“There are many ways by which I can show the power of Babylon, how great it is… Rule over this country … is of all the satrapies far the greatest.”
– Herodotus 1
Conquering Lydia had turned Cyrus from a king of the Iranian peoples of the Persians and the Medes into an emperor and the most dominant power in the ancient near east up until that time. Though it was arguably the most splendid and most famous cities the ancient world had ever known, Babylon and the Babylonians had their share of problems. In fact one might say that the city was ripe for the taking.
The Babylonian ruler of that time, Nabonidus (ruled from 556–539 BCE), had ticked off a great many people in Babylon, most notably the Babylonian priesthood. His crime was that he had supposedly turned away from the city’s patron deity, Marduk, and in his stead was honoring a new and foreign one, the moon god Sin. In fact, Nabonidus was said to have been living for 11 years outside of Babylon, ostensibly due to some military campaign to control the trade routes around the Persian Gulf and was increasingly becoming alienated from his people. He entrusted his son Belshazzar, the same personage as found in the Bible, with ruling the city until his return. It is this particular Belshazzar who’s end was foretold by the “writing on the wall” in the Old Testament book of Daniel. 2
Ancient Babylonia had no fury greater than a Babylonian priest scorn. When news of Cyrus’ imminent attack reached the city, the Babylonian stewards of Marduk promised to support Cyrus against Nabonidus.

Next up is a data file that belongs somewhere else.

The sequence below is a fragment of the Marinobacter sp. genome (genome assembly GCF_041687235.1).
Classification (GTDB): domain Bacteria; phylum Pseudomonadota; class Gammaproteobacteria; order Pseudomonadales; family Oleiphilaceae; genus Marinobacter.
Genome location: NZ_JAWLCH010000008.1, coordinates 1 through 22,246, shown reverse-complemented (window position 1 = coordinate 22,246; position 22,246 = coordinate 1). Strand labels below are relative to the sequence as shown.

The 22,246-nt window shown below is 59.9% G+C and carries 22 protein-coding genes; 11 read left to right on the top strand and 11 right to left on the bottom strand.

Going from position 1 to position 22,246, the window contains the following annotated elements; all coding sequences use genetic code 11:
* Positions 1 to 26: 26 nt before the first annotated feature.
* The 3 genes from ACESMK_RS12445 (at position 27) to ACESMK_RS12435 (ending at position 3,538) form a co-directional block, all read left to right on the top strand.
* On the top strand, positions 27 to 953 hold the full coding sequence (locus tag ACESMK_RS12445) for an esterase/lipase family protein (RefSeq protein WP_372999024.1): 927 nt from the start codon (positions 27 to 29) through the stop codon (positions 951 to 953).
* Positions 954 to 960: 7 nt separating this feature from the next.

Their willingness to comply with and even welcome the Persians seems a bit strange, especially given that the Babylonians were a proud people with millenniums of history versus the Persians and their relatively short years of glory. Were the Babylonians really that annoyed with Nabonidus that they would just abandon him and turn their city over to a foreign conqueror, especially one whose civilization they deemed as inferior to their own? Perhaps. However it is more likely that seeing how Cyrus took out Lydia, Babylonia’s chief ally and also had routed several thousand Babylonian troops along the Tigris river at the nearby citadel of Opis on the way to Babylon, that the remaining leaders of the city decided to surrender peacefully rather than risk destruction and put all of their lives in jeopardy. Besides, Cyrus had also subdued the surrounding towns and territories and for the most part, their citizens had been left unharmed and free to carry out their business as before. Cyrus, with the exception of at Opis, seemed to be a nice guy compared to their current deadbeat ruler. Why take chances?